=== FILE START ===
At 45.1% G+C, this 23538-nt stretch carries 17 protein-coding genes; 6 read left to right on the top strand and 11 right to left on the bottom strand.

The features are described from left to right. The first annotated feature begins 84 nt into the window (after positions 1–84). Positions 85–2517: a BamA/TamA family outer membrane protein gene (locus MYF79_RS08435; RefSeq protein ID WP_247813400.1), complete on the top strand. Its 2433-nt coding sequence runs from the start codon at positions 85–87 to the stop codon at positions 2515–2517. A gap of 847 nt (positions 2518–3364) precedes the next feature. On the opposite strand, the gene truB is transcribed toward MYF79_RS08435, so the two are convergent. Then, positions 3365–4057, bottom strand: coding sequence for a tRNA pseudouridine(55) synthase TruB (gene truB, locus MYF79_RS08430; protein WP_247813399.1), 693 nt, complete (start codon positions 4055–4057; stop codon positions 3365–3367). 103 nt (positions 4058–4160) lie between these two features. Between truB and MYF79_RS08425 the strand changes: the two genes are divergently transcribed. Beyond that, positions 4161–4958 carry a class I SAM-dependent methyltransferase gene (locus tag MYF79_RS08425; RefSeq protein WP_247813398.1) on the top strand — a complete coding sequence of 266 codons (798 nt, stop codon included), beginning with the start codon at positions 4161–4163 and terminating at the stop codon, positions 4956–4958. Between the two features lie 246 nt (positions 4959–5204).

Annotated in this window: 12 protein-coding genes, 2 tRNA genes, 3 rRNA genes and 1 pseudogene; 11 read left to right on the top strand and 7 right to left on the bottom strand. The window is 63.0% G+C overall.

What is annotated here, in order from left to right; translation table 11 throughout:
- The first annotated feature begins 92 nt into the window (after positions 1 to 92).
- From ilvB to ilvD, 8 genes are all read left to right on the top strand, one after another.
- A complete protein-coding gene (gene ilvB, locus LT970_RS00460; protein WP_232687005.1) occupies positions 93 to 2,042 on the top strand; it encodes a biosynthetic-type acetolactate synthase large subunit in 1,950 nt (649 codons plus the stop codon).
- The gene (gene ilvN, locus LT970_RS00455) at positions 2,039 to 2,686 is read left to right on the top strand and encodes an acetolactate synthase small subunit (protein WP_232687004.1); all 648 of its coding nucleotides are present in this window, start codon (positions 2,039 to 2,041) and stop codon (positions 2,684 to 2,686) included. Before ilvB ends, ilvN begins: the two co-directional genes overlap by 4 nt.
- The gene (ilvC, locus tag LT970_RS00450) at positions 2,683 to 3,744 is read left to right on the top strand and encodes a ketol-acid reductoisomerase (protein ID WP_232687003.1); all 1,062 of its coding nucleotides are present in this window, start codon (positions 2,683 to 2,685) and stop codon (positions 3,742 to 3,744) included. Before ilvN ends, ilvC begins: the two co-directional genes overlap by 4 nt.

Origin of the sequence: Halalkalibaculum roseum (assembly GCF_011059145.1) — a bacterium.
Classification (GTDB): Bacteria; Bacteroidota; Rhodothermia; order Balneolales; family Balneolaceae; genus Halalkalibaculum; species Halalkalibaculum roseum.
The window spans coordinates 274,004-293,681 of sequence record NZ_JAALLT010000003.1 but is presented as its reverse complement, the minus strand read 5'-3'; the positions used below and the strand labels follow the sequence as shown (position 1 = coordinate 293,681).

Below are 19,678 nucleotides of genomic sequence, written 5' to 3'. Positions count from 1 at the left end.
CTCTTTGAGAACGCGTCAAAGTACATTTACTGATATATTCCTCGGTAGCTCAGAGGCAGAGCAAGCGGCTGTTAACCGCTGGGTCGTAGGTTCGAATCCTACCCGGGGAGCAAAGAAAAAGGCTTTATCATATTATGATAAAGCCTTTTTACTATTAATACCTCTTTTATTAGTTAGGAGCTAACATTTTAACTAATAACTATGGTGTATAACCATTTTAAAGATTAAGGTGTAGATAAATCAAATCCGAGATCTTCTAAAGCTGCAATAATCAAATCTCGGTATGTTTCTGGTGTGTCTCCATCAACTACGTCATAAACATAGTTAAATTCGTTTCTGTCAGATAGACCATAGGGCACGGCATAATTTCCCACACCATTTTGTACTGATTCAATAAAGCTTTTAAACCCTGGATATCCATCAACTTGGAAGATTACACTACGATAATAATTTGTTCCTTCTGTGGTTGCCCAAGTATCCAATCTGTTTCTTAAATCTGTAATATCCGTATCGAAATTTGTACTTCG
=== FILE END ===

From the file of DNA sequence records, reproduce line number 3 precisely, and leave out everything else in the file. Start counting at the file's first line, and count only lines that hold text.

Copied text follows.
Annotated in this window: 12 protein-coding genes, 2 tRNA genes, 3 rRNA genes and 1 pseudogene; 11 read left to right on the top strand and 7 right to left on the bottom strand. The window is 63.0% G+C overall.